Jason Anderson earned his second consecutive podium finish with a third at Houston. He momentarily rolled past Aaron Plessinger into second during a restart following an accident involving Dylan Ferrandis and held that position for four trips around the track until he was tracked down by Chase Sexton. Afterward Anderson faded and finished 12 seconds off the pace, but along with a heat win, he easily leapfrogged Ken Roczen and Cooper Webb, who struggled in the fourth race of the season.

MORE: Eli Tomac rebounds from Anaheim 2 crash with Houston win

Webb held his position by passing Roczen in NBC’s SuperMotocross Power Rankings after Houston. Webb has been solid in 2023 with a worst moto result of seventh in the first Triple Crown race at Anaheim 2, but in order to be considered a solid challenger to Tomac he needs to win either a heat or main this week in Tampa.

Roczen was involved in the incident that sidelined Ferrandis in Houston. Racing for eighth at the time, his bike may have sustained some damage when Ferrandis landed on his back tire, but he was not overly impressive in his heat either with a fifth-place finish. That was enough to drop him three positions in the standings, but he still has Tomac in sight.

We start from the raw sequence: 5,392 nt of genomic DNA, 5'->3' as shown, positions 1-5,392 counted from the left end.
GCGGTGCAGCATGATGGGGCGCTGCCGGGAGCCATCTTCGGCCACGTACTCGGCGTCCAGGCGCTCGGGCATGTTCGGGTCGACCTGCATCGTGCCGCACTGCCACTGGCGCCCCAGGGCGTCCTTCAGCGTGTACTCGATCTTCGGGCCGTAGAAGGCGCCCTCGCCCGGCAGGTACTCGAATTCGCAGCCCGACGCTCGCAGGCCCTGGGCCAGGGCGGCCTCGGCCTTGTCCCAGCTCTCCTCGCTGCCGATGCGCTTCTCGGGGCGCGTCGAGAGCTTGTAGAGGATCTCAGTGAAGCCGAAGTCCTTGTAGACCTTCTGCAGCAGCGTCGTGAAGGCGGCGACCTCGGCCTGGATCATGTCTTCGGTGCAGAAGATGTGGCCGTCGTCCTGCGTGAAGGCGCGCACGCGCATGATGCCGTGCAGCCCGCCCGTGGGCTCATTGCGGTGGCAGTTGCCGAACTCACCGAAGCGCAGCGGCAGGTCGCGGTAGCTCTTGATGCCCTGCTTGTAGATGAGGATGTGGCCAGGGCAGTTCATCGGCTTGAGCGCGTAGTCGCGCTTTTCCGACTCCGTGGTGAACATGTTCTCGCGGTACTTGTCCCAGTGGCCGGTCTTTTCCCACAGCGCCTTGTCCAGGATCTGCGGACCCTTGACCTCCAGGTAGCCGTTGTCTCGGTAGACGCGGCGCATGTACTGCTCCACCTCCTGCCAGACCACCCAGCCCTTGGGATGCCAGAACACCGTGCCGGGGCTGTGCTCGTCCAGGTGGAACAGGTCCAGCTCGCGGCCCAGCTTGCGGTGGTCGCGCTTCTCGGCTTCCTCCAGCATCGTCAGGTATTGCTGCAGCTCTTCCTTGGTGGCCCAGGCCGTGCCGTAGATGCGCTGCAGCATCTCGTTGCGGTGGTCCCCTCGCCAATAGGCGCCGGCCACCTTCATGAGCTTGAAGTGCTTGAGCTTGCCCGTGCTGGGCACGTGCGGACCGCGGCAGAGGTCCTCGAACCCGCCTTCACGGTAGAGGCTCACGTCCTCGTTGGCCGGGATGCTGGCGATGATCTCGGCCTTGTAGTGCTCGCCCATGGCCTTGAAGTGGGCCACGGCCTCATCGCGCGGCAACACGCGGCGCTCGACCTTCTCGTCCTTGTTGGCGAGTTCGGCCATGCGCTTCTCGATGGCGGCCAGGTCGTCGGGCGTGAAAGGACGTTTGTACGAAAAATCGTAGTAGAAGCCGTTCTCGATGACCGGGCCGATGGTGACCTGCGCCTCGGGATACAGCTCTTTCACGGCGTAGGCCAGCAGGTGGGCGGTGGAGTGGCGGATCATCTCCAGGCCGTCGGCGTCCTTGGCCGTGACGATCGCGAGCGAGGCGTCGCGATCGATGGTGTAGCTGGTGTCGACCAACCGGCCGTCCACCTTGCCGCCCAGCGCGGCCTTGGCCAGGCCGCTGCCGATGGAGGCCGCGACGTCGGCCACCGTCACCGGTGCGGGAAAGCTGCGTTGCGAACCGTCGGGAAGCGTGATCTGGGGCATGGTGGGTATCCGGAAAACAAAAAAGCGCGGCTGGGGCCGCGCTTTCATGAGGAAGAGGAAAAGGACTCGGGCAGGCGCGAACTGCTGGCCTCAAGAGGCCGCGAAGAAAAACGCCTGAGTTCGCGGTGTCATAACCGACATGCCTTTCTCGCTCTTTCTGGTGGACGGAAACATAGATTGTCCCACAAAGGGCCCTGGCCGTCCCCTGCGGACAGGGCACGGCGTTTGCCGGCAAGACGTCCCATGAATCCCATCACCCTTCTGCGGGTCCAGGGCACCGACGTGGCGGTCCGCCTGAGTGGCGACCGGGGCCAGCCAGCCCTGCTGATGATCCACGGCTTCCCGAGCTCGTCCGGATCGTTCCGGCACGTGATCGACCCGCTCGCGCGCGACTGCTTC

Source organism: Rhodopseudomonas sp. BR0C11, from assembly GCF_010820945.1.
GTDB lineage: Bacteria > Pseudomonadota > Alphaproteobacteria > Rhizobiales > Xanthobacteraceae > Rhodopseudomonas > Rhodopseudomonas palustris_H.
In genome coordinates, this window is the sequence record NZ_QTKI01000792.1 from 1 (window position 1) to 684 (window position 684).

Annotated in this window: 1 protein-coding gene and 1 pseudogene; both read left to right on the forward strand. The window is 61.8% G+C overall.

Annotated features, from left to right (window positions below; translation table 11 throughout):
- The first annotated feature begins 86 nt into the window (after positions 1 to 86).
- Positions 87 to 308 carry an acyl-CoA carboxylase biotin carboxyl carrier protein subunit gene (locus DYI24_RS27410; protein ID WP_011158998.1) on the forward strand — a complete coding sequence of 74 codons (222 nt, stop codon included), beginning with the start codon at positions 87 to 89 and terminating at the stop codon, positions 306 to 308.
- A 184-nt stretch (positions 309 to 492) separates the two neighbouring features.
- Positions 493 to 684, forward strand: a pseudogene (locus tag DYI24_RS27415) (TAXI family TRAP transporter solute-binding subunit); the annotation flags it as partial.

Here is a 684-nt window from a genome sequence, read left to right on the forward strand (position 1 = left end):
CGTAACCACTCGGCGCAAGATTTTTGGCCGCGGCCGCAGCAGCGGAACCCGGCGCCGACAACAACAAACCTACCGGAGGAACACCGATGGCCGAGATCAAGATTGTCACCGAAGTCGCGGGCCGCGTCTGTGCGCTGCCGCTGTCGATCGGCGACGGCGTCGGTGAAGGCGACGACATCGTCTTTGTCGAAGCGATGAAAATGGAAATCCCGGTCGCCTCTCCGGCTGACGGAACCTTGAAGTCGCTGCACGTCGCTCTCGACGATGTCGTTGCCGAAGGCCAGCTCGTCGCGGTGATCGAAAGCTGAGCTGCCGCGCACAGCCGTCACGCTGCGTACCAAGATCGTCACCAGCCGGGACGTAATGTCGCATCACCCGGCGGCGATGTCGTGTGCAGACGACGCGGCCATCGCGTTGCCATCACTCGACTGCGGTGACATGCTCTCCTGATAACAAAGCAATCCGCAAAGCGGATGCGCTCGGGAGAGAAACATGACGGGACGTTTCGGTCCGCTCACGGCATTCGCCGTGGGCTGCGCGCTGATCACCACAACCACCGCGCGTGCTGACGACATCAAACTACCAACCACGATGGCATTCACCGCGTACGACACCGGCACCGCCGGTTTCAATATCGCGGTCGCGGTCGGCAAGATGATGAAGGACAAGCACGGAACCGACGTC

After his disappointing heat in San Diego when he crashed and sustained enough damage to place him last, Sexton has roared back. He won the overall in Anaheim 2’s Triple Crown format and narrowed the points’ gap slightly on Tomac. Last week he yarded the field in his heat race and won by a wide margin. A modest start in the Main kept him from getting to Tomac’s back wheel early in the Houston round, and he lost a little ground in the championship.

450 Rankings

This
Week
Rider Power
Avg.
Last
Week
Diff.
1 Eli Tomac
[3 Main; 3 Heats Wins]
85.20 2 1
2 Jason Anderson
[2 Heat Wins]
82.60 4 2
3 Cooper Webb 82.10 3 0
4 Ken Roczen 81.70 1 -3
5 Chase Sexton
[1 Main; 3 Heat Wins]
80.70 6 1
6 Dylan Ferrandis 71.60 5 -1
7 Aaron Plessinger 71.30 8 1
8 Justin Barcia 70.10 7 -1
9 Justin Cooper 68.00 NA
10 Adam Cianciarulo 67.40 9 -1
11 Joey Savatgy 61.20 10 -1
12 Marvin Musquin 61.00 10 -2